Libby Sellers is a Design historian/curator and Gallery Director. She moved to London from Australia 24 years ago. Five years ago Libby started her own gallery with the remit to support critical and progressive designs. Since then she has established her eponymous gallery as a serious contributor to the design world and the careers of the designers in her stable. The gallery is working towards an exciting collaboration with Royal Tichelaar Makkum, a presentation for Design Miami/Basel in June and a very special exhibition and series of events that takes a wry interpretation on the notion of Games to coincide with the Olympics. The last project also involves a special musical commission from rising composer Hannah Kendall in collaboration with the Richard Thomas Music Foundation, which will compliment the exhibition and debut in the gallery in the summer.
Could you please tell us something about your background and career?
I am a graduate of the design history Master’s degree at the Royal College of Art, run jointly with the Victoria and Albert Museum, and went on to co-found Restructure Ltd in 1999, a boutique curatorial company that provided design and architecture-related content for a variety of clients and institutions including the RIBA, Habitat, L’Oreal, Wordsearch and the Design Council (the last for which I curated the award-winning
touring exhibition, Great Expectations). From 2001 to 2007 I was senior curator at the Design Museum, London. Exhibitions during this period included the first UK retrospectives of Marc Newson, Peter Saville and a celebration of the life and work of both Eileen Grey and Constance Spry. I also oversaw the frequently changing Tank exhibition program (a public arts initiative) and the annual Designer of the Year and Design Mart exhibitions. A frequent public speaker and commentator on design and contemporary culture, I am also a regular juror on design awards and an external examiner on design degree courses. I recently authored two publications for HSBC Private Bank, one on the cultures of collecting design, which launched during Design Miami/Basel 2010. In 2008 I was nominated for the Paul Hamlyn Breakthrough Fund for cultural entrepreneurs and in 2009 for the Wallpaper* Courvoisier Design Awards.
When and why did you decide to start Gallery Libby Sellers?
I had been working on a series of Design Museum exhibitions called Design Mart that offered emerging designers a platform to show their work in a curated environment with all the machinations of the museum’s support at their disposal. At the time, there were few other opportunities to present critical and progressive and I was eager to develop this. The first show was in 2007, but I was operating the gallery as a ‘pop-up’ or ‘guerilla gallery’ (i.e. with no permanent home and temporary spaces for each and every exhibition). I took on the permanent gallery in September 2011.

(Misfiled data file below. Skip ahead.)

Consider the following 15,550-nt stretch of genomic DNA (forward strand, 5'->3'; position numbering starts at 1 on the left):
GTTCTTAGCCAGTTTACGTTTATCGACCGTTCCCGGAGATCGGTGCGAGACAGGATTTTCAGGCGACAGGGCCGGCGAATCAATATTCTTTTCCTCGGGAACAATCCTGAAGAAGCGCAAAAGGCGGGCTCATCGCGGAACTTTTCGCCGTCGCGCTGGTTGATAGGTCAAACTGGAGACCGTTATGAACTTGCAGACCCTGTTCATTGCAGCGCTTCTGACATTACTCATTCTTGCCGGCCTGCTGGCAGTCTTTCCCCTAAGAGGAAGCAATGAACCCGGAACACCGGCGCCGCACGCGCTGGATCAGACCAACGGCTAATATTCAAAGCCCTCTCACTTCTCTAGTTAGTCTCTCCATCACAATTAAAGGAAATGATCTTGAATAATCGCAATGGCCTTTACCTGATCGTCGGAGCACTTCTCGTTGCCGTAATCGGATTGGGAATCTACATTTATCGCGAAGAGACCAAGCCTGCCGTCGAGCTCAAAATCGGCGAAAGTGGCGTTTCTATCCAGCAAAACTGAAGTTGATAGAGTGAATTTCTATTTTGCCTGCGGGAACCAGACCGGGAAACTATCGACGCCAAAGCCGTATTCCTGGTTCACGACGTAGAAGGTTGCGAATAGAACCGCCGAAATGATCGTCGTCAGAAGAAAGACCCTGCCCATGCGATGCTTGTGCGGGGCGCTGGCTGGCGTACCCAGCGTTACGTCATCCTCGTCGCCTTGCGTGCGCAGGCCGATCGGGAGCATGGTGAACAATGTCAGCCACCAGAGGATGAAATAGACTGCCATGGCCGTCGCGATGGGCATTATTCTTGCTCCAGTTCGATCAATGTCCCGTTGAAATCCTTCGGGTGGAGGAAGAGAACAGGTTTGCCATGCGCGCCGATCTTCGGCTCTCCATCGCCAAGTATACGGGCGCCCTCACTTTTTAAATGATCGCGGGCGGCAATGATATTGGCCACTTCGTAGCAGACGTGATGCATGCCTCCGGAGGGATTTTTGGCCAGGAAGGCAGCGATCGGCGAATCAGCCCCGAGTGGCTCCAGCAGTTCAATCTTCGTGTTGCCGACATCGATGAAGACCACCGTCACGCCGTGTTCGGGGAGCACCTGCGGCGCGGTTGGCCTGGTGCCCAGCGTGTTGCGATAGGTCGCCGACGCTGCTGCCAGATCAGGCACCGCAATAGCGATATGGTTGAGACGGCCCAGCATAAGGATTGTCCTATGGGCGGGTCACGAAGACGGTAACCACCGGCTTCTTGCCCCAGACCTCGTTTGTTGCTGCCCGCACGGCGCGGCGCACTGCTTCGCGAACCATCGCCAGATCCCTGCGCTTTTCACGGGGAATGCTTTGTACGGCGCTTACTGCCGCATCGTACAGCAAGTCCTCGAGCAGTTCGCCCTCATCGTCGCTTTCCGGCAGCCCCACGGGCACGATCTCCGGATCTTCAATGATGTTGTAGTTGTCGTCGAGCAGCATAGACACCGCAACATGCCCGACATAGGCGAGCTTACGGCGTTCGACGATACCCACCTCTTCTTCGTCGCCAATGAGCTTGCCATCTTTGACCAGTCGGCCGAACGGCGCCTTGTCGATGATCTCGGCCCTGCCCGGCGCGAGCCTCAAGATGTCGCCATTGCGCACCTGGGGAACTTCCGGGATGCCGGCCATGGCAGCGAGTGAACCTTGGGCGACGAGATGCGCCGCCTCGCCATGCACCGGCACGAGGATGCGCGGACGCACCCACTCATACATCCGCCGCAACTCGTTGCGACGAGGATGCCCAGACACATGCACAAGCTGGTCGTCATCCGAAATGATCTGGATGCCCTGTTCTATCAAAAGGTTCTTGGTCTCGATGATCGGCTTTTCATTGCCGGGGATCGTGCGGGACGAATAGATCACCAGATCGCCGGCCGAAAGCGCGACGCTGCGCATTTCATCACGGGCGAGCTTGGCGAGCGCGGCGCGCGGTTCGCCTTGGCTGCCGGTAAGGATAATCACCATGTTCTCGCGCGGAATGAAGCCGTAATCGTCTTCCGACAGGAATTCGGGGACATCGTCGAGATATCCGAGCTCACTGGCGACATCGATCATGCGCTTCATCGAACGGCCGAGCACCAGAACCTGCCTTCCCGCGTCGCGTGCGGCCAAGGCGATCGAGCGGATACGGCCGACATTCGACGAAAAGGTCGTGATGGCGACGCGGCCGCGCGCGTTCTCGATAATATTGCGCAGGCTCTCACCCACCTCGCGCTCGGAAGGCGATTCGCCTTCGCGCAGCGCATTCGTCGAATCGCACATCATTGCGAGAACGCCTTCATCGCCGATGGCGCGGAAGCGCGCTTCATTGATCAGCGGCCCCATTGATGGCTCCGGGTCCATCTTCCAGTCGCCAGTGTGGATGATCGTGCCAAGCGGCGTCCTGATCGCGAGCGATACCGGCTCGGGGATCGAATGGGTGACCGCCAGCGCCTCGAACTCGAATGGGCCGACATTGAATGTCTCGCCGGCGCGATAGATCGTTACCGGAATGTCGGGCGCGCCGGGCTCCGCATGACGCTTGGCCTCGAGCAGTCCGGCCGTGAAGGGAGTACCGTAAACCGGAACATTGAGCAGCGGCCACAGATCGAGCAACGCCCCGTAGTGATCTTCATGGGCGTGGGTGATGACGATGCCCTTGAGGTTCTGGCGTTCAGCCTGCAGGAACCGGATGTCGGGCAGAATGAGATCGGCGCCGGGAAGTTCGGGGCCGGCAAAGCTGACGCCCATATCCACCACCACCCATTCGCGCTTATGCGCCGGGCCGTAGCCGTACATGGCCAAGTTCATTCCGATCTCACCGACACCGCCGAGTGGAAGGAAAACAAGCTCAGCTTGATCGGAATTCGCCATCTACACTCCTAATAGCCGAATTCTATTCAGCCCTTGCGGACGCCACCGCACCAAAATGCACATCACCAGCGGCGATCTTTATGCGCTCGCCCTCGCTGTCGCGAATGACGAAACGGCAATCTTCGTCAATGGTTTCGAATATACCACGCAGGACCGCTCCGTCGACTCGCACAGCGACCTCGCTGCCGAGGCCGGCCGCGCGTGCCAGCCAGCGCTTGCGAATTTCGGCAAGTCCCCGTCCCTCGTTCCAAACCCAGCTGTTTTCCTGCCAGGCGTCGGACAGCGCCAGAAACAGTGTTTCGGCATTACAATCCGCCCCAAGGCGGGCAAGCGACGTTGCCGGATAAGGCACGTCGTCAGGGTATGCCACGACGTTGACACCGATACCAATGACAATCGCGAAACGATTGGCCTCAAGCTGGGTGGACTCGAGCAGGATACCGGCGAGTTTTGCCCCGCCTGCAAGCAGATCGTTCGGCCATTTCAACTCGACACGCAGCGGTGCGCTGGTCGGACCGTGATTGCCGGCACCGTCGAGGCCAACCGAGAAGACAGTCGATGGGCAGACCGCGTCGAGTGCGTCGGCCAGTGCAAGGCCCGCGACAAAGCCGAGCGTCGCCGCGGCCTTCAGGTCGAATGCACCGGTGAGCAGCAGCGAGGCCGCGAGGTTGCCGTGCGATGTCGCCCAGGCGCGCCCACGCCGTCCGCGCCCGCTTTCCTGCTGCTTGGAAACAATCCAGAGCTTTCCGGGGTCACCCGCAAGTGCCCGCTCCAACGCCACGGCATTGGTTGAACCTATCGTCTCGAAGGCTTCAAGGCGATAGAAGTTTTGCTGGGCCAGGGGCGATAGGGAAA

Is your work about creating new ways of living? Why?
The gallery’s agenda is really to offer a foundation for new modes of design production, promotion and thinking. We are encouraging an interpretation of design as a cultural conduit. Through this we hope to attract the patronage of consumers and collectors who want more from the objects they choose to surround themselves with than the homogenous and ubiquitous choices available on every high street from Shanghai, Sydney and Sao Paolo and instead to embrace designs that are more autonomous, individual and evocative of a creative spirit.
What kind of features does a design item need to catch your attention?
The objects that I’m drawn to are often very honest in their production and appeal on a conceptual or intellectual level. They always have an inherent function, however their real allure lies in their narrative or story behind their purpose.
What are the differences between your former job as senior curator of the London Design Museum and your present one? Is there anything you miss?
While at the Design Museum I was fortunate to have overseen a wide range of exhibitions, from the first UK surveys of both Marc Newson and Peter Saville, a retrospective of architect/designer Eileen Gray, a beautiful homage to the social reformer and florist Constance Spry, as well as the annual Designer of the Year awards exhibition. No two days were ever the same, so difference and variety have always been at the heart of my career. While there are obvious practical differences between being an employee and now an employer, with that added responsibility also comes the freedom to establish my own agenda; one that responds to the issues, topics, designers and materials that I feel are important.
In your opinion is there something about Gallery Libby Sellers that could be improved? Why?
I’d like to have our own front door, with direct access from the street.
What young designers should be aware of when approaching contemporary design market?
I’m surprised by how little design historical knowledge some emerging designers have, and I am often a little stunned when presented with an idea that actually had been realized decades beforehand by one of the godfathers of contemporary design such as Castiglioni, Mari or Kuramata. Consequently an awareness of where design has come from in order to understand where it can go to is a real asset to both obtain and hold onto.
Which new designers do strike you? Why?
Of course I have to say the designers I work with as otherwise I wouldn’t work with them: Julia Lohmann, Fabien Cappello, Simon Hasan, Formafantasma, Nicolas Le Moigne, Peter Marigold, etc. However at the time of writing this, I am preparing to go to Milan for Salone del Mobile and I hope to learn about some new designers while there.
Who is the woman you’d like to see featured/ interviewed here?
Alice Rawsthorn, Emily King, Yana Peel…
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